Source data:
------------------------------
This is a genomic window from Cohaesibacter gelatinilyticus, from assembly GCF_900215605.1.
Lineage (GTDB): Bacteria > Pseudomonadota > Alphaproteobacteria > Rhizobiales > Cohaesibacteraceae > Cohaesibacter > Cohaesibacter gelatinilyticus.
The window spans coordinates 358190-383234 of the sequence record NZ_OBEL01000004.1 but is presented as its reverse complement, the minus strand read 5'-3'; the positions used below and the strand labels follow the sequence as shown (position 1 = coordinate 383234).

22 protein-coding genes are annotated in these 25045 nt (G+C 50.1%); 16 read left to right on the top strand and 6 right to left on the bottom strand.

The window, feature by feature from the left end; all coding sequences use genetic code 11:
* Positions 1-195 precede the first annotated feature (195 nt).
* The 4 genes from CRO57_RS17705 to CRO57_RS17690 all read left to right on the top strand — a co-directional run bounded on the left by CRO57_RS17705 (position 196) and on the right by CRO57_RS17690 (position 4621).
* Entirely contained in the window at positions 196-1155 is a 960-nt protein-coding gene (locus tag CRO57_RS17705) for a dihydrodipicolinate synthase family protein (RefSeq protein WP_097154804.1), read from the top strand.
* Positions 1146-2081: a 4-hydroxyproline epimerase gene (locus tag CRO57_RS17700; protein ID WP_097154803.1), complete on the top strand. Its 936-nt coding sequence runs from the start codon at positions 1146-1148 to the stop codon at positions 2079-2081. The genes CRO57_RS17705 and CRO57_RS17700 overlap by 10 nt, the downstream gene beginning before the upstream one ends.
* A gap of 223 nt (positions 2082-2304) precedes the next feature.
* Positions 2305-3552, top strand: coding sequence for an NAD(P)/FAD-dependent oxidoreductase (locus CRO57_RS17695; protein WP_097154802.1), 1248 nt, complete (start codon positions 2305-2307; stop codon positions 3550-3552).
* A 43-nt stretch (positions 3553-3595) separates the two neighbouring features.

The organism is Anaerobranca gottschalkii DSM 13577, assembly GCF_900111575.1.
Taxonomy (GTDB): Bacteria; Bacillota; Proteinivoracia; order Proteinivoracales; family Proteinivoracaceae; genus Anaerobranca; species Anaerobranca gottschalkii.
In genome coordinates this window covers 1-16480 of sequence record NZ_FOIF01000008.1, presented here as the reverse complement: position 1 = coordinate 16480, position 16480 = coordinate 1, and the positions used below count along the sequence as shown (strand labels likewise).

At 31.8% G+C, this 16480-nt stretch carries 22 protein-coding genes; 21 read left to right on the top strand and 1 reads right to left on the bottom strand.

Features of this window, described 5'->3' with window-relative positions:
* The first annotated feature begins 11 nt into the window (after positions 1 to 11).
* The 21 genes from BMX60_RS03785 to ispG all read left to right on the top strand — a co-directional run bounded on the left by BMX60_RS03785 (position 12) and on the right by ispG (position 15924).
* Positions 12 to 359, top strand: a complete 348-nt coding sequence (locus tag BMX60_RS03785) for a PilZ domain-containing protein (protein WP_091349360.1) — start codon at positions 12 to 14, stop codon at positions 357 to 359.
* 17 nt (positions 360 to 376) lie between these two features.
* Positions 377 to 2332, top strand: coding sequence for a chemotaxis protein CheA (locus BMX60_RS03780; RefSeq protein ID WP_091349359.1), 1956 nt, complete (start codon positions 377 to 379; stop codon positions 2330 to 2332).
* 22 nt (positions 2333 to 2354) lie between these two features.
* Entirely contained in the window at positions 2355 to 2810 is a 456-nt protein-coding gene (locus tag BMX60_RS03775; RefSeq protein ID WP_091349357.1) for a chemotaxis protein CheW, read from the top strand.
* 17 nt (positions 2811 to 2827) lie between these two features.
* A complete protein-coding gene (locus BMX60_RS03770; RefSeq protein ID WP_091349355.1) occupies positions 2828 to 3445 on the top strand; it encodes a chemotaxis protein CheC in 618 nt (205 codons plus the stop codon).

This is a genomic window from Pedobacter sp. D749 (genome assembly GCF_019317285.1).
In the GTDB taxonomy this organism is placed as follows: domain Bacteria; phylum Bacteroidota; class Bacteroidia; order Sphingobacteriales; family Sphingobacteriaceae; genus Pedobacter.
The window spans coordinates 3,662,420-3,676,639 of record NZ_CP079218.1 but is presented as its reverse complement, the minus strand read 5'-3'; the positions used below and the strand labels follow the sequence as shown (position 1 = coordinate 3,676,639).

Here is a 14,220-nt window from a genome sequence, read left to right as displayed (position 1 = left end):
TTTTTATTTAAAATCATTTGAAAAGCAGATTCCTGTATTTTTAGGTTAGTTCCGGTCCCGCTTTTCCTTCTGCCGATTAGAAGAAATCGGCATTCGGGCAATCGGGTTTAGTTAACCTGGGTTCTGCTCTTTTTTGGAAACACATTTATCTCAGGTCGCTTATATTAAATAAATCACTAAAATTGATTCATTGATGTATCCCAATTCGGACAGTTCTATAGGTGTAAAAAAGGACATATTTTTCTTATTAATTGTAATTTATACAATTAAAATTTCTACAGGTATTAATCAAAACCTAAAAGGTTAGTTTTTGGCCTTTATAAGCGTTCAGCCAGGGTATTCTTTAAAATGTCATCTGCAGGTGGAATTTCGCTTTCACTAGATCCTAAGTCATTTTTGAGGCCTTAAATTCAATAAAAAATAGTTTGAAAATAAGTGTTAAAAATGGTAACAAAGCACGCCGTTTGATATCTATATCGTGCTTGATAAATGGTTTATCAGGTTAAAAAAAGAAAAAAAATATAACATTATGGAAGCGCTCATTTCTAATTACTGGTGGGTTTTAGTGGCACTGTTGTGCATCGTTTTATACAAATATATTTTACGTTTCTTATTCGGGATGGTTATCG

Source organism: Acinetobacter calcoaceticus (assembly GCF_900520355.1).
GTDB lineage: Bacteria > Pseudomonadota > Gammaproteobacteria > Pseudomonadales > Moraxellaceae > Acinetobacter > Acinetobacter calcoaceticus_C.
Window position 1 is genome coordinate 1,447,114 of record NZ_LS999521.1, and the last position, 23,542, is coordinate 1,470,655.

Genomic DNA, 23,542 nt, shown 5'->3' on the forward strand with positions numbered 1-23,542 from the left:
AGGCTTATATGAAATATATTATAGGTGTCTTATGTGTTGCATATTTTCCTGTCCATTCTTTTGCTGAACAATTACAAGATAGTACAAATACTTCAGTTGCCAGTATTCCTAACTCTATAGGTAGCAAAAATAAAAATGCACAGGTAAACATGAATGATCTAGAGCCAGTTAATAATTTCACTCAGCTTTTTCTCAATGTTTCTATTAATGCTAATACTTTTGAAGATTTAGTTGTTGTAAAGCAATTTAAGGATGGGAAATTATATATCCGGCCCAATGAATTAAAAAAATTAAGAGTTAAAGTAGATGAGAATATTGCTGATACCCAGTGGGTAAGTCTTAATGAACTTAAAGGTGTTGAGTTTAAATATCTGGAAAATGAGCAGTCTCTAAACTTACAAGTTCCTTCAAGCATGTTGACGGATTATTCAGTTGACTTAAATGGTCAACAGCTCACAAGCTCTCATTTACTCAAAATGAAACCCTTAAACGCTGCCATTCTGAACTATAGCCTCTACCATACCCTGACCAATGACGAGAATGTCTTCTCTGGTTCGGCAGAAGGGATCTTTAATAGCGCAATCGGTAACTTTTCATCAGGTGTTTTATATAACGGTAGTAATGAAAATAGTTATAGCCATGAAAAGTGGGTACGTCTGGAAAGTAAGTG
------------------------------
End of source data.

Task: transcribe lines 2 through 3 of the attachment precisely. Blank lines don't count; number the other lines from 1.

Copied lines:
Lineage (GTDB): Bacteria > Pseudomonadota > Alphaproteobacteria > Rhizobiales > Cohaesibacteraceae > Cohaesibacter > Cohaesibacter gelatinilyticus.
The window spans coordinates 358190-383234 of the sequence record NZ_OBEL01000004.1 but is presented as its reverse complement, the minus strand read 5'-3'; the positions used below and the strand labels follow the sequence as shown (position 1 = coordinate 383234).